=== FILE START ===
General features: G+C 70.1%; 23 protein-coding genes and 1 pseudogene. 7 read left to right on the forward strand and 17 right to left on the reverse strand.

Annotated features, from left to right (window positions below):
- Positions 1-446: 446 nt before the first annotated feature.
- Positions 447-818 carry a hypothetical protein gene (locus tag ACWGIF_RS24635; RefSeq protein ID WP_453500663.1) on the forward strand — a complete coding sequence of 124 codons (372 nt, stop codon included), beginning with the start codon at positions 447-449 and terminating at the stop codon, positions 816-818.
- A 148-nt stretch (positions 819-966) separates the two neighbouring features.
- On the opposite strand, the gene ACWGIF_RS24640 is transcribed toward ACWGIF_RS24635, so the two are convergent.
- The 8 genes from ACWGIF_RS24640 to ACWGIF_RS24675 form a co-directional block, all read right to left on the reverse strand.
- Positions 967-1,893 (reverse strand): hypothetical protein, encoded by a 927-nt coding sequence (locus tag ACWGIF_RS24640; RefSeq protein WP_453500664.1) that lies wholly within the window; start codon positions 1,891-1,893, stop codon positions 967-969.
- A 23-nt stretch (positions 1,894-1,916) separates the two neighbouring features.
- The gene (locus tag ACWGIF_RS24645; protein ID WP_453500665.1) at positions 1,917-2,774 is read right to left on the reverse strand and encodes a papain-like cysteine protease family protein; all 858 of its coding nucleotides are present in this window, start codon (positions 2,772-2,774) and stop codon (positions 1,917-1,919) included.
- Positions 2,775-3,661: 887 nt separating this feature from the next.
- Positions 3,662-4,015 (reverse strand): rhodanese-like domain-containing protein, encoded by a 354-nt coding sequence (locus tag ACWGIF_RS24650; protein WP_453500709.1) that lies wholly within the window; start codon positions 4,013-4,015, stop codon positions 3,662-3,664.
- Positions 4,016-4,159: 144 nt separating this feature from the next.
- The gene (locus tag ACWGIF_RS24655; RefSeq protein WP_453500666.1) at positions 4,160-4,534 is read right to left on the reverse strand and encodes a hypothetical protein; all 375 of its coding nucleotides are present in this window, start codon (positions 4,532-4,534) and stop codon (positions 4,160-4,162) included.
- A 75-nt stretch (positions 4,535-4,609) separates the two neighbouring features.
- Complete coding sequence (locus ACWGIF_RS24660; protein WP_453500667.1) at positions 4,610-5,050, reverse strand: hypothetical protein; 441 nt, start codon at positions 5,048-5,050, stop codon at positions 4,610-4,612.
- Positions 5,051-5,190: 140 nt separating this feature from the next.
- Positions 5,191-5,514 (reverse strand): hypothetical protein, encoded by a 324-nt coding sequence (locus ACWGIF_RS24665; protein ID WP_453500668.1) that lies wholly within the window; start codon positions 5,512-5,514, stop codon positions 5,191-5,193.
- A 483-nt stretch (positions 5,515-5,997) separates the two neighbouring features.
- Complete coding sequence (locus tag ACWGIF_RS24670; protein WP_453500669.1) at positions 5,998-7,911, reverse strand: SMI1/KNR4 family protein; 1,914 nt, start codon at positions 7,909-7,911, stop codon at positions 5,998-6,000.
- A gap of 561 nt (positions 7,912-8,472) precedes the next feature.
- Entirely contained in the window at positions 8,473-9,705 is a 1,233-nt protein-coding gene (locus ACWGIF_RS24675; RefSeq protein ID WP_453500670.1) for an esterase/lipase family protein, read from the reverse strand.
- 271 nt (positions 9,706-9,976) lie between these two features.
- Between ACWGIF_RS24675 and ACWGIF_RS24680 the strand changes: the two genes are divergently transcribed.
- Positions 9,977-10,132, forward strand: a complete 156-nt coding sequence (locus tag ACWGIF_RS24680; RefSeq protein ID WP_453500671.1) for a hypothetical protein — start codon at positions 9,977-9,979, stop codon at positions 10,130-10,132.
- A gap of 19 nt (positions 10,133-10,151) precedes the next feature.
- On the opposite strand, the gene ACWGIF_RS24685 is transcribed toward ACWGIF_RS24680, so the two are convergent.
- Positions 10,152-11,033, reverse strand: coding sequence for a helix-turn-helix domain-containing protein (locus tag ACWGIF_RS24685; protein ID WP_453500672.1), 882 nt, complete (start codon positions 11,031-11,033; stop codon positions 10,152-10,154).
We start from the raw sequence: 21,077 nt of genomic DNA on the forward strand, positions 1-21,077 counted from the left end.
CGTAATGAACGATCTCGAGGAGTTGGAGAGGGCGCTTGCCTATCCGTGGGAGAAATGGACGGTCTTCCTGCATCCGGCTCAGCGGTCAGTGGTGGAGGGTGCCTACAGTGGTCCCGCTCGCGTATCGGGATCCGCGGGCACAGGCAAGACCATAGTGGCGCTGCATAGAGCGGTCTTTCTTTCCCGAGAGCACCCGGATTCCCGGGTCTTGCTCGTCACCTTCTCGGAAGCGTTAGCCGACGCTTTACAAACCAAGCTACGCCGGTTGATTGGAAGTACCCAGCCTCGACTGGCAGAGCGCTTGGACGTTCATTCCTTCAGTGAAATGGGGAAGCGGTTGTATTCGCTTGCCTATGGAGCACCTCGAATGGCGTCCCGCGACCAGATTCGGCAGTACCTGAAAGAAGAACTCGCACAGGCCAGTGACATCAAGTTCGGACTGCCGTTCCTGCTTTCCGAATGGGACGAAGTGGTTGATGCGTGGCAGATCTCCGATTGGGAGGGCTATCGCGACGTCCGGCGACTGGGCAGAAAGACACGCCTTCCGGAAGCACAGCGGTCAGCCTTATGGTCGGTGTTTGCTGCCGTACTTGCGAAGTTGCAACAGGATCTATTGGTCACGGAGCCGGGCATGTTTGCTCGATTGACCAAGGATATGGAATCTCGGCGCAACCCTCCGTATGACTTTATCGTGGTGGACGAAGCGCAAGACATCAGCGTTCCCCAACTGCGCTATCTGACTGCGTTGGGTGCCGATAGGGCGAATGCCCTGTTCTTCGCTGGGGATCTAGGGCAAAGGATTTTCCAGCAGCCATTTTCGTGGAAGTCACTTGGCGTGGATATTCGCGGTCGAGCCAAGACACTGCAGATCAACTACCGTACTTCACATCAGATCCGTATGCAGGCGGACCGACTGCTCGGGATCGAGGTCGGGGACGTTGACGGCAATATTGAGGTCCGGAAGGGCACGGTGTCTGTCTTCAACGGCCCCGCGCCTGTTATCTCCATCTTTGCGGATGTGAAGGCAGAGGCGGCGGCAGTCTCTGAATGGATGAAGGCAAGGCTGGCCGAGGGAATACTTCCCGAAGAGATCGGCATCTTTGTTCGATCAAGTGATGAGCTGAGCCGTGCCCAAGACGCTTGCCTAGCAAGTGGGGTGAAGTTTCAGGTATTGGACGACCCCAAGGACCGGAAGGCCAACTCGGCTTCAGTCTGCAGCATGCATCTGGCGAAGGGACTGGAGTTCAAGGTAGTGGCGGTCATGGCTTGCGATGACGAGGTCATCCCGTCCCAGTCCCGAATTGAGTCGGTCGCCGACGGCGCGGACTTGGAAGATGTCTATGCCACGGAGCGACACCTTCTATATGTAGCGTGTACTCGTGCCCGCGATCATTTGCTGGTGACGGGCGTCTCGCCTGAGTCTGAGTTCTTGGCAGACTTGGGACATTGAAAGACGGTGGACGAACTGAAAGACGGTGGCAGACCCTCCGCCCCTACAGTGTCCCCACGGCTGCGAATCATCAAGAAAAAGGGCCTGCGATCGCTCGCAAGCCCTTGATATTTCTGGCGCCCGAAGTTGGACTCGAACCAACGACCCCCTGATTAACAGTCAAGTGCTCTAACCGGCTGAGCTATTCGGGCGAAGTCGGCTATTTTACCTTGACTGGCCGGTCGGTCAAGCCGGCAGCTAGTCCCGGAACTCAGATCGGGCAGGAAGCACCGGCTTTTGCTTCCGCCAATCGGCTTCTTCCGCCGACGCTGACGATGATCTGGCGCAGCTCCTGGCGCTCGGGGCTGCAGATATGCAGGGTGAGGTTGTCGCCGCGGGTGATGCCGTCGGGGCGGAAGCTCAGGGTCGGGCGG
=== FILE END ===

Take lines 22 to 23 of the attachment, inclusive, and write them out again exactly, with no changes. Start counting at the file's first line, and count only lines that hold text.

- Entirely contained in the window at positions 8,473-9,705 is a 1,233-nt protein-coding gene (locus ACWGIF_RS24675; RefSeq protein ID WP_453500670.1) for an esterase/lipase family protein, read from the reverse strand.
- 271 nt (positions 9,706-9,976) lie between these two features.